Developing virtual reality and computer screen experiments one to one using selective attention as a case study
Research output: Working paper › Preprint › Research
- Wulff-Abramsson et al_PsyArXiv_2023_Developing virtual reality and computer screen experiments one to one_(Preprint)
Submitted manuscript, 1.27 MB, PDF document
Designing cognitive experiments that allow for meaningful comparisons between different types of displays presents significant challenges. In the current study, we successfully implemented a number of solutions to conduct a virtual reality (VR) selective attention experiment with a personal computer (PC) control condition. We focused on three aspects: input hardware, multisensory experience and the perceived output, which have posed difficulties in previous research. Input hardware pertains to how users interact with the displays, multisensory experience involves the integration of senses within the experiment, and perceived output concerns the software configurations ensuring visually equivalent scenarios. A multisensory selective attention paradigm for six-seven-year-old children was developed for VR and PC environments. We found no evidence of differences in experienced task difficulty and participant distraction measured as off-task behaviours between the conditions. However, the overall reaction time was faster for the PC control condition than the VR but this reaction time difference is unlikely to impact cognitive effects of interest. There was no evidence to suggest different multisensory attentional processing between the two conditions. We demonstrate a robust approach for effectively minimising and controlling confounding technological variables inherent in the disparities between VR and PC conditions. Practical guidance for future development of PC control conditions for VR studies are provided.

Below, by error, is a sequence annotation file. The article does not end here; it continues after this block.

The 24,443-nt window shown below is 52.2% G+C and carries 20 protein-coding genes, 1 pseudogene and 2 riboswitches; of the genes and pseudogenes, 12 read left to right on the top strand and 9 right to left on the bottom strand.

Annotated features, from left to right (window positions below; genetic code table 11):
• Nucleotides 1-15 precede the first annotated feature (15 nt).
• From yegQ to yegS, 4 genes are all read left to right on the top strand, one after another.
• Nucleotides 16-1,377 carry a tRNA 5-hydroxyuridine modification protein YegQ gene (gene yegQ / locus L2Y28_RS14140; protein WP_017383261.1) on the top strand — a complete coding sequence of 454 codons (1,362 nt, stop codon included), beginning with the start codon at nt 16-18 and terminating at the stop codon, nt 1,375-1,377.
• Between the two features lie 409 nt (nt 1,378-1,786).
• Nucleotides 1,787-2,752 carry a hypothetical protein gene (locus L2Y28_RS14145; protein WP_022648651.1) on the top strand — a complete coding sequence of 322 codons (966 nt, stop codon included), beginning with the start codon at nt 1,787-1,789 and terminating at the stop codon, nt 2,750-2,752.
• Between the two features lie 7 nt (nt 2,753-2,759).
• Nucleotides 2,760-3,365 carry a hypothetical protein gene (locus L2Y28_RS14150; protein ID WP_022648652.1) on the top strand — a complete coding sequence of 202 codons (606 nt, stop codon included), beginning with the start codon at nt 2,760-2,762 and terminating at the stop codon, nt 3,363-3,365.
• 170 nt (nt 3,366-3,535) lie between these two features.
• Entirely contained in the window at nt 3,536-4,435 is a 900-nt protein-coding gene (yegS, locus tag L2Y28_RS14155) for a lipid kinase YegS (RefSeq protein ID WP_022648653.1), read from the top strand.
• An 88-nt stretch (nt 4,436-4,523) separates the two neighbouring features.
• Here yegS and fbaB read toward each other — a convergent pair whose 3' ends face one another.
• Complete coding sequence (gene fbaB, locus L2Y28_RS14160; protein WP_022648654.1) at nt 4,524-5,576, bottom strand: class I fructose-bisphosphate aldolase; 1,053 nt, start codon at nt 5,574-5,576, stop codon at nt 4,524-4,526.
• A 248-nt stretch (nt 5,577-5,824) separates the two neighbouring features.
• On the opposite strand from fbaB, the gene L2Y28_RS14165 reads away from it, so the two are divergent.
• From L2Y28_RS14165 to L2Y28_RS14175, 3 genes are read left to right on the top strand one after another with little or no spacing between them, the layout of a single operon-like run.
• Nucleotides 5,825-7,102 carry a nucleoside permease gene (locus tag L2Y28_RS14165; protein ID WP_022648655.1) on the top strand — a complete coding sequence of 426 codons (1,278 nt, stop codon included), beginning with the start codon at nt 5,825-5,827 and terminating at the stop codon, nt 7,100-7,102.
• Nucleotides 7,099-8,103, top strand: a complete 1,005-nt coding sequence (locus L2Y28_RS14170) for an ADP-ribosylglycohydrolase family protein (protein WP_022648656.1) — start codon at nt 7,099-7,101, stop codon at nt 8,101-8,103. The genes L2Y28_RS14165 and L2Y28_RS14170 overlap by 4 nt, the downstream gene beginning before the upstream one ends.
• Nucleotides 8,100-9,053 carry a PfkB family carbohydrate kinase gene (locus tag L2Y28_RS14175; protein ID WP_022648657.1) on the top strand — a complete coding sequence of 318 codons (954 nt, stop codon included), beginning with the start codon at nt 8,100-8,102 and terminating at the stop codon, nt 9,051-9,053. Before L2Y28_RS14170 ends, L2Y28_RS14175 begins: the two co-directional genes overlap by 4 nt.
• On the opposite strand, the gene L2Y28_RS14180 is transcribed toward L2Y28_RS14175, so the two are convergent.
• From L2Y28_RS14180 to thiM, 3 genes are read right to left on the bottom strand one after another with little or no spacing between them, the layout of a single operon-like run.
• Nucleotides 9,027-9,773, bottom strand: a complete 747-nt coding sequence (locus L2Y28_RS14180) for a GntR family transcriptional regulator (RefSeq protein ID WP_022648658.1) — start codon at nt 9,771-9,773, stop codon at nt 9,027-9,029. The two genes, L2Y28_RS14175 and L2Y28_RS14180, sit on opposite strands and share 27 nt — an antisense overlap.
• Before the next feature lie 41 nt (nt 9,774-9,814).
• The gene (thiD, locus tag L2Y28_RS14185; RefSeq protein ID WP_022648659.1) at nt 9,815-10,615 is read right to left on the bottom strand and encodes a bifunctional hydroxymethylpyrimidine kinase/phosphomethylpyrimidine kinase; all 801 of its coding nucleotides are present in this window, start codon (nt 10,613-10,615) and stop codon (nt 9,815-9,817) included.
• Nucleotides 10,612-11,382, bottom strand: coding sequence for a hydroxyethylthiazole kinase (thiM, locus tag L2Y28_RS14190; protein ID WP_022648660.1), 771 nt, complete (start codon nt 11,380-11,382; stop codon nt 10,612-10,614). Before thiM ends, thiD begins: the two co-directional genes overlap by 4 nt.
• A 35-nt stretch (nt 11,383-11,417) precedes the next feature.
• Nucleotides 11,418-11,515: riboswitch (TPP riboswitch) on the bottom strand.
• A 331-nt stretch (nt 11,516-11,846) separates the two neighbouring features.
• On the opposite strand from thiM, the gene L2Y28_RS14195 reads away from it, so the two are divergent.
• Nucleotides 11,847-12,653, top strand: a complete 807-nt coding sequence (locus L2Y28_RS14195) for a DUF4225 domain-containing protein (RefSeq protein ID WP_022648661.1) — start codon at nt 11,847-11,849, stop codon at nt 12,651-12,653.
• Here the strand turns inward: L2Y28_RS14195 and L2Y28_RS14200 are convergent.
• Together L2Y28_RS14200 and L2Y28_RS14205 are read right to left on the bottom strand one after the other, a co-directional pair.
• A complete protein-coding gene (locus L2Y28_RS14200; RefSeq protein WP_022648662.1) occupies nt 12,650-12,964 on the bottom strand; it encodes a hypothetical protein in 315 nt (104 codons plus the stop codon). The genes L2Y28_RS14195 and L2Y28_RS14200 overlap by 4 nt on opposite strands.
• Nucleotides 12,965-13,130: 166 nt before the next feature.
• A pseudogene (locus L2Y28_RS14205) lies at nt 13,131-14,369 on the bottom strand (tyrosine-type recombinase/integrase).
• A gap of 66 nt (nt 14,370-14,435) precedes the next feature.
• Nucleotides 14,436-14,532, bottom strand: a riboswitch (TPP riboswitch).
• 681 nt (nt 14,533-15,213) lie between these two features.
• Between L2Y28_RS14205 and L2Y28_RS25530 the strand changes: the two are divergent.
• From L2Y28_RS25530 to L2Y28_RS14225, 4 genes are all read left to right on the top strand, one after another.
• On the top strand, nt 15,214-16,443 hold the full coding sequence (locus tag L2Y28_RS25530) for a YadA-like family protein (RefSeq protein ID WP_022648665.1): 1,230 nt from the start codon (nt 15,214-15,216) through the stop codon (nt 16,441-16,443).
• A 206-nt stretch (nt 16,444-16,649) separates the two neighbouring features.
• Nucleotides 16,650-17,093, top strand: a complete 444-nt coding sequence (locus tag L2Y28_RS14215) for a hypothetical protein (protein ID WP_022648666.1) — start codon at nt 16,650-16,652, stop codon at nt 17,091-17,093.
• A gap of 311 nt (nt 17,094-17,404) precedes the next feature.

|Number of pages||28|
|Publication status||Published - 7 Jul 2023|
- Faculty of Science - Attention, Cognitive psychology, Developmental guidelines, Guidelines, Methodological control, PC, Selecive attention, Software development, Virtual reality, VR